Throughout the show, the gay/straight dichotomy comes in for a stream of low comedy wisecracks that neither the ultra homophobic nor the extreme liberal spectator should take amiss. At the end of the show Jean-Michel and his bride to be are saved by an astoundingly improbable bit of chicanery that properly humiliates the bigoted politician. 

“I Am What I Am “ is the showcase song in the show, but there is a charming number called “Song on the Sand” and a poignant tune called “Look Over There,” both illuminating the Georges/Albin relationship for what it is, warm and loving and enduring, whatever their small barbed conflicts in their daily lives. My favorite song is the cheerful “The Best of Times,” sung at a restaurant by all the major characters for no narrative reason other than it’s a very listenable song.

The cast is headed by David Hess as Georges and Gene Weygandt as Albin. Hess has a strong voice and a solid, straightforward manner that plays nicely off Weygandt’s mincing Albin. Weygandt is most effective on the nightclub stage as Zaza, bantering archly with the spectators and wearing a vast wardrobe of gowns and wigs with style and ease.

The supporting performers are led by the eight young men in the nightclub chorus, all singing and dancing well and generally convincingly feminine. Joseph Anthony Byrd is properly over the top as Albin’s flaming queen maid/butler Jacob, a character the audience eats up. Brian Bohr is a very credible Jean-Michel, a lad who loves his parents but is inwardly ashamed of their lifestyle and the miseries he has endured from tormenting young people as he grew up. But Jean-Michel wises up by the end of the evening and recognizes that he’s really been a lucky boy.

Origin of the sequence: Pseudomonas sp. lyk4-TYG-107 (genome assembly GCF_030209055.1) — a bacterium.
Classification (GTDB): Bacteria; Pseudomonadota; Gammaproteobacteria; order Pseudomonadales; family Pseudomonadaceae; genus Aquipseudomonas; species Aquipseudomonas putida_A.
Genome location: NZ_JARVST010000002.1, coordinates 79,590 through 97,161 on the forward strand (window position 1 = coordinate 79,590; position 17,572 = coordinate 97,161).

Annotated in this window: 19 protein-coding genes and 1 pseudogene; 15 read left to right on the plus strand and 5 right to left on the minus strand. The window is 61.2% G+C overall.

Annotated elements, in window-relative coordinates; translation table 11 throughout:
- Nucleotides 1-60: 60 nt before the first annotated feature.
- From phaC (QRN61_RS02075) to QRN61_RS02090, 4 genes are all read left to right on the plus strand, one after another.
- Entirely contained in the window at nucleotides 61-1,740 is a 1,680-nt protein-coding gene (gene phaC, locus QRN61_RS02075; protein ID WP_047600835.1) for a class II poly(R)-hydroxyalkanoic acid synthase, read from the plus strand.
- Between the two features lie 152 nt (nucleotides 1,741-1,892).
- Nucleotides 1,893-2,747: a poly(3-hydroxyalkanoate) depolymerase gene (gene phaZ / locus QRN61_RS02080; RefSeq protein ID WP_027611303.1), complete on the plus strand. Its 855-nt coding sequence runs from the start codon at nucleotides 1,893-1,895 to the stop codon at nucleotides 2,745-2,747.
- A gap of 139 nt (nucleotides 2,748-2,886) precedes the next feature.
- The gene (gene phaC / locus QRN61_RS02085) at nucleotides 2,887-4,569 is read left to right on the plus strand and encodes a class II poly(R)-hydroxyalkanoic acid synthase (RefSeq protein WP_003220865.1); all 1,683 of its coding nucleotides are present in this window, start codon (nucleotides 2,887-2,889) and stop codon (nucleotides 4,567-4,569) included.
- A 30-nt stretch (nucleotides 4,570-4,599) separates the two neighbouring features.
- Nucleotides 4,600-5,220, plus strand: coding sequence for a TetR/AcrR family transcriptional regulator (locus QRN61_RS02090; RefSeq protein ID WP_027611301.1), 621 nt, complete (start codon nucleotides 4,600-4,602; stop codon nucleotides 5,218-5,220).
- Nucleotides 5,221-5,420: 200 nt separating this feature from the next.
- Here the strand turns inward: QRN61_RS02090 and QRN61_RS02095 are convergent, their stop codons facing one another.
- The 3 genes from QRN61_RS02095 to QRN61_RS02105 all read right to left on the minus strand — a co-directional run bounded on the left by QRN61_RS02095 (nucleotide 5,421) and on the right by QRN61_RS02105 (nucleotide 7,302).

I commend Fred Zimmerman for taking the realistic road in his portrayal of the Edouard Dindon, the narrow-minded politician. Zimmerman’s restrained performance as the self-righteous Dindon offers a brief reminder that such men exist in our midst where they are not dealt with so easily as Dindon is in “La Cage.” Elizabeth Telford is bright and sunny as Anne, the fiancée and Anne Gunn is fine as Dindon’s intimidated wife. Susan Moniz does an excellent cameo as the proprietor of the restaurant who improvises the plan to put the politician in his place.

Nancy Missimi’s costumes have to carry the visual splash of the show, the theater’s in-the-round stage precluding the use of much scenery. Still, Thomas M. Ryan does what he can with the limited opportunities for spectacle. Jesse Klug designed the lighting and Robert E. Gilmartin the sound, with Sally Weiss in charge of the properties that make up most of the set. Ryan T. Nelson directs the excellent off stage Marriott orchestra.

In sexual matters, “La Cage aux Folles” probably isn’t much more relevant today that it was more than 30 years ago. The story exists in a fantasyland that deals in outlandish characters and the broadest of sentiments and comedy rather than explorations of a serious cultural situation. So, nobody likely will be stimulated but nobody should be offended either. But much joy remains in the show’s 2½ hours because Joe Leonardo and Melissa Zaremba have created a production that entertains from first moment to last.